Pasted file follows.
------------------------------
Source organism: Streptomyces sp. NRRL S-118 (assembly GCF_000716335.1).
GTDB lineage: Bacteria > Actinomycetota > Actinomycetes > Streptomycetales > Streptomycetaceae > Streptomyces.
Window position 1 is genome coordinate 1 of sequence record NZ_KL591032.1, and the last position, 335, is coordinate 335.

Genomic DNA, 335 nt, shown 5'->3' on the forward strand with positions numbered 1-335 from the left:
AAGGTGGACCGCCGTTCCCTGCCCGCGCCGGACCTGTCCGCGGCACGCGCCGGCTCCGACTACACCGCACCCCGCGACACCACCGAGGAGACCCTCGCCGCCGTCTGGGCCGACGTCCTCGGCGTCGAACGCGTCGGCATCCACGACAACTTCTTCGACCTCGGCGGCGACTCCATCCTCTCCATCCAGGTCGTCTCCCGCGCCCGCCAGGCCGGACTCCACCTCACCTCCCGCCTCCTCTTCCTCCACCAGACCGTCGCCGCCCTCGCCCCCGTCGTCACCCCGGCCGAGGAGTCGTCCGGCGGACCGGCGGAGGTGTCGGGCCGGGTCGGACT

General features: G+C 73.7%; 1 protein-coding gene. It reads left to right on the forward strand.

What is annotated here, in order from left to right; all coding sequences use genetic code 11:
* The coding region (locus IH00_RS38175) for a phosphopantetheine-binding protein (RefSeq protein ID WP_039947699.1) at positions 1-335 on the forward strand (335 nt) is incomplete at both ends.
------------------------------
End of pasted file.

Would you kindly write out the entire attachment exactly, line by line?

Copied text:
Source organism: Streptomyces sp. NRRL S-118 (assembly GCF_000716335.1).
GTDB lineage: Bacteria > Actinomycetota > Actinomycetes > Streptomycetales > Streptomycetaceae > Streptomyces.
Window position 1 is genome coordinate 1 of sequence record NZ_KL591032.1, and the last position, 335, is coordinate 335.

Genomic DNA, 335 nt, shown 5'->3' on the forward strand with positions numbered 1-335 from the left:
AAGGTGGACCGCCGTTCCCTGCCCGCGCCGGACCTGTCCGCGGCACGCGCCGGCTCCGACTACACCGCACCCCGCGACACCACCGAGGAGACCCTCGCCGCCGTCTGGGCCGACGTCCTCGGCGTCGAACGCGTCGGCATCCACGACAACTTCTTCGACCTCGGCGGCGACTCCATCCTCTCCATCCAGGTCGTCTCCCGCGCCCGCCAGGCCGGACTCCACCTCACCTCCCGCCTCCTCTTCCTCCACCAGACCGTCGCCGCCCTCGCCCCCGTCGTCACCCCGGCCGAGGAGTCGTCCGGCGGACCGGCGGAGGTGTCGGGCCGGGTCGGACT

General features: G+C 73.7%; 1 protein-coding gene. It reads left to right on the forward strand.

What is annotated here, in order from left to right; all coding sequences use genetic code 11:
* The coding region (locus IH00_RS38175) for a phosphopantetheine-binding protein (RefSeq protein ID WP_039947699.1) at positions 1-335 on the forward strand (335 nt) is incomplete at both ends.